The bacterial divisome: more than a ring?
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Bacterial cells are critically dependent on their ability to divide. The process of division is carried out by a large and highly dynamic molecular machine, known as the divisome. An understanding of the divisomes’ architecture is highly sought after, as it is essential for understanding molecular mechanisms and potentially designing antibiotic molecules that curb bacterial growth. Our current view, which is mainly based on high-resolution imaging of Escherichia coli, is that it is a patchy ring or toroid structure. However, recent super-resolution imaging has shown that the toroid structure contains at least three concentric rings, each containing a different set of proteins. Thus, the emerging picture is that the divisome has different functional modules that are spatially separated in concentric rings.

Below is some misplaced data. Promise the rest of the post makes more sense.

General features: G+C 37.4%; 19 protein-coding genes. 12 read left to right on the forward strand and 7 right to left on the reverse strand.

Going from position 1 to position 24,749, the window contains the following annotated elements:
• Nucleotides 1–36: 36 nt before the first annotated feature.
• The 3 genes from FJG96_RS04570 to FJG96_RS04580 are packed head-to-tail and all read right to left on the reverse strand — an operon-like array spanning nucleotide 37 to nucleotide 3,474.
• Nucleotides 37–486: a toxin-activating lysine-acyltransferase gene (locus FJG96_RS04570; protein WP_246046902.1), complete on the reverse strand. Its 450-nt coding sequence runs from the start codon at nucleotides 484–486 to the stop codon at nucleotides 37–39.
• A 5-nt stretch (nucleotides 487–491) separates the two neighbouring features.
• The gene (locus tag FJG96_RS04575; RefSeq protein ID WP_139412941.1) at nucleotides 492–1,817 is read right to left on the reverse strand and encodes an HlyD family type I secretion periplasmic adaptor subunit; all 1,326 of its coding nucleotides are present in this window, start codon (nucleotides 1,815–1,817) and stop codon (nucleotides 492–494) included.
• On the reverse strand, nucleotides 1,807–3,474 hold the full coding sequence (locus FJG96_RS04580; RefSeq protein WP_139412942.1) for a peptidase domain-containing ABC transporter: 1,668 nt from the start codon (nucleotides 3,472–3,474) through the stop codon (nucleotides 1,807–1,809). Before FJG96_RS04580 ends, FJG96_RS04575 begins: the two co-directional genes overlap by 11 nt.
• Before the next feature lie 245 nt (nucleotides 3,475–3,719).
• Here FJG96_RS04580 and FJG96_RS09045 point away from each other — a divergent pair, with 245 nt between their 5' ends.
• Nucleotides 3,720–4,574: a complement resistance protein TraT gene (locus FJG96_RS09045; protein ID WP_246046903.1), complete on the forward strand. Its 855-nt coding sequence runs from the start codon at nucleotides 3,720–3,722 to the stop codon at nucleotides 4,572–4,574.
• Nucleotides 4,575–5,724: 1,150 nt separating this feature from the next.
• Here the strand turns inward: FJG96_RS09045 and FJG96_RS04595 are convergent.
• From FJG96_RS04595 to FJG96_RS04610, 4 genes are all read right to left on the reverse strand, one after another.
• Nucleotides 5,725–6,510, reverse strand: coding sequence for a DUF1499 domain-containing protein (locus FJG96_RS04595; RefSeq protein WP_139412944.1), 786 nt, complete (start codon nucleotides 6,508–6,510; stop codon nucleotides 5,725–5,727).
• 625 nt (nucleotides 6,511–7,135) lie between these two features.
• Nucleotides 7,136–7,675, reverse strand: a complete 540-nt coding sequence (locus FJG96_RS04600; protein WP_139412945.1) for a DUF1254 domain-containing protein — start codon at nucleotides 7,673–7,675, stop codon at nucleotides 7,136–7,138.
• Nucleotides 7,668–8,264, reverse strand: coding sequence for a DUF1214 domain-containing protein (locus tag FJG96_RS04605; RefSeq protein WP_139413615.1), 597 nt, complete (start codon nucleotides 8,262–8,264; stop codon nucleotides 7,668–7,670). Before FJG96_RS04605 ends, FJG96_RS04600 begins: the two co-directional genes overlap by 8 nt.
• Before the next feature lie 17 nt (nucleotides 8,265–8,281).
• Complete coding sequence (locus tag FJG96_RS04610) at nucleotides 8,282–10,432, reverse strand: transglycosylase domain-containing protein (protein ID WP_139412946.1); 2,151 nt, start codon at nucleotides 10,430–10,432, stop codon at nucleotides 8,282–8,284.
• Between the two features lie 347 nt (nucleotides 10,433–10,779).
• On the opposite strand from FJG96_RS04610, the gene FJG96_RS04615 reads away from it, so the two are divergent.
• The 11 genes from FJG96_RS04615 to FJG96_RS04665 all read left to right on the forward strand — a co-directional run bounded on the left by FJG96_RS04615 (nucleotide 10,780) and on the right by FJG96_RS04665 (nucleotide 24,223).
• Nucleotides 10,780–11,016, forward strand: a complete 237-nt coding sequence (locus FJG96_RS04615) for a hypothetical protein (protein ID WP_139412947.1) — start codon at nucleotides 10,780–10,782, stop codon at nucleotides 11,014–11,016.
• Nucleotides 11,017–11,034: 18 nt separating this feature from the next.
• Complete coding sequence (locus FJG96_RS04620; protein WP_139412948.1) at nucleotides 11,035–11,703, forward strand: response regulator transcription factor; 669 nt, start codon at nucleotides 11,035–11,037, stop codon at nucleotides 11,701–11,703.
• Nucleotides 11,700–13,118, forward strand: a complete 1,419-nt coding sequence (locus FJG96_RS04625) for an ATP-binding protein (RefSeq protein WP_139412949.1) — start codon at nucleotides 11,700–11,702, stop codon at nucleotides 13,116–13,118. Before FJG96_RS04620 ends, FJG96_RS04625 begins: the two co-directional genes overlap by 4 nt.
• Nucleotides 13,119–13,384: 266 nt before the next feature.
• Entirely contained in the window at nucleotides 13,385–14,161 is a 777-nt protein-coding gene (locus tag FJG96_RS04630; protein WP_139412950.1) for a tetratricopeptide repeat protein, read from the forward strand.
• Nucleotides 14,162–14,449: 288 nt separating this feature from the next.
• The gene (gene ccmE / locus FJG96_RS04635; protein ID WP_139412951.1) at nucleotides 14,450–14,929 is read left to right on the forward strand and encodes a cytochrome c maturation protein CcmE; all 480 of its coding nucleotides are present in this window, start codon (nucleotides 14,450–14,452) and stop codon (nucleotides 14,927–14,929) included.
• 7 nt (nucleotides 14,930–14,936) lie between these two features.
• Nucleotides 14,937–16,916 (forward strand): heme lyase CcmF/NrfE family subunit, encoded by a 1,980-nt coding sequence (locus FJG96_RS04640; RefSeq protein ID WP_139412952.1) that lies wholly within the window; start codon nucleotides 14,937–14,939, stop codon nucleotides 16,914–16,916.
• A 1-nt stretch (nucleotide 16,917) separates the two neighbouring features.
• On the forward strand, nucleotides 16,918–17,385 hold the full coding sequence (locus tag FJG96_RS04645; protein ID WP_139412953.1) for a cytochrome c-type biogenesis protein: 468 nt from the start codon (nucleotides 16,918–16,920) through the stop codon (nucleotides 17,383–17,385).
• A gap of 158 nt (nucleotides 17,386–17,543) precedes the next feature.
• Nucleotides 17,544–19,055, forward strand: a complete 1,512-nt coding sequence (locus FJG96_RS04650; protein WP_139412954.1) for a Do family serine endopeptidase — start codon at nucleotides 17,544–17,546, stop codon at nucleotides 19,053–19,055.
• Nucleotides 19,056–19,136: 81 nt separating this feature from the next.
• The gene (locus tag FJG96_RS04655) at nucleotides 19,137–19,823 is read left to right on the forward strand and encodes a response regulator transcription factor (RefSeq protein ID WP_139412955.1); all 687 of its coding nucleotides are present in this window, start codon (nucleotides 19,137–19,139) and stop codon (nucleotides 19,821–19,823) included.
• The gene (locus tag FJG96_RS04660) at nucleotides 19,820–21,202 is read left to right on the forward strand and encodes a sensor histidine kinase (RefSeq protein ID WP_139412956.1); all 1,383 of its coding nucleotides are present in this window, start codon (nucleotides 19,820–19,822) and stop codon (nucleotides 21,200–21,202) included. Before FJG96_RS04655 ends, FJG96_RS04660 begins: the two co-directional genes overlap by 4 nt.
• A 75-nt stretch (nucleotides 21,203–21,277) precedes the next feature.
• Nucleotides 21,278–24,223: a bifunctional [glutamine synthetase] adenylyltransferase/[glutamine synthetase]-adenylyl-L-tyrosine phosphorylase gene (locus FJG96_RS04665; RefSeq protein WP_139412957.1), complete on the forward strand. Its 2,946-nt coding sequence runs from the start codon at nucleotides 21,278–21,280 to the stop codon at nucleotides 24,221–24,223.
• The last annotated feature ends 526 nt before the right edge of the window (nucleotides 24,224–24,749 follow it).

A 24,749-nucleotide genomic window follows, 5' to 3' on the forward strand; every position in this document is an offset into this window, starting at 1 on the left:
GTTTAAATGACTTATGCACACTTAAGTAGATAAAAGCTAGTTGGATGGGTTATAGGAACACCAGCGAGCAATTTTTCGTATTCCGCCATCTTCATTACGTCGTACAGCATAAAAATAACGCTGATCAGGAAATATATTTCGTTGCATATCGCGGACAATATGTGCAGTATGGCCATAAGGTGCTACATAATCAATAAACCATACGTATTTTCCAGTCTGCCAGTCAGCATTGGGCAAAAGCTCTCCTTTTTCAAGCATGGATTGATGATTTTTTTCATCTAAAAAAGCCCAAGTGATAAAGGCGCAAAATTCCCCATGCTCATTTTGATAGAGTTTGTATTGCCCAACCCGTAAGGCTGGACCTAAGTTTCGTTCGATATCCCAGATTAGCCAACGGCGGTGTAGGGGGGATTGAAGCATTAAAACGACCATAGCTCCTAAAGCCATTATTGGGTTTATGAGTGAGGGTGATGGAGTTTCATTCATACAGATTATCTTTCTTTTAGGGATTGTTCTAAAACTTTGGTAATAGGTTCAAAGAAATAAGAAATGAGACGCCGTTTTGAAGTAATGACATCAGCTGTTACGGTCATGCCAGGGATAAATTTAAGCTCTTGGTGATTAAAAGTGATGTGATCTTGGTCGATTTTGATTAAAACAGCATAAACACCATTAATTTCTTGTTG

KeywordsE. coli Cell division Divisome FtsZ Proto-ring FtsN N-ring
Work in the SCB unit is supported by the Okinawa Institute of Science and Technology (OIST) Graduate University. BS acknowledges support form Stiftelsen Olle Engkvist Byggmästare and Signhild Engkvists Stiftelse. DOD acknowledges support from Carl Trygger Stiftelsen and the Swedish Research Council.
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Conflict of interest
The authors declare that they have no conflict of interest.
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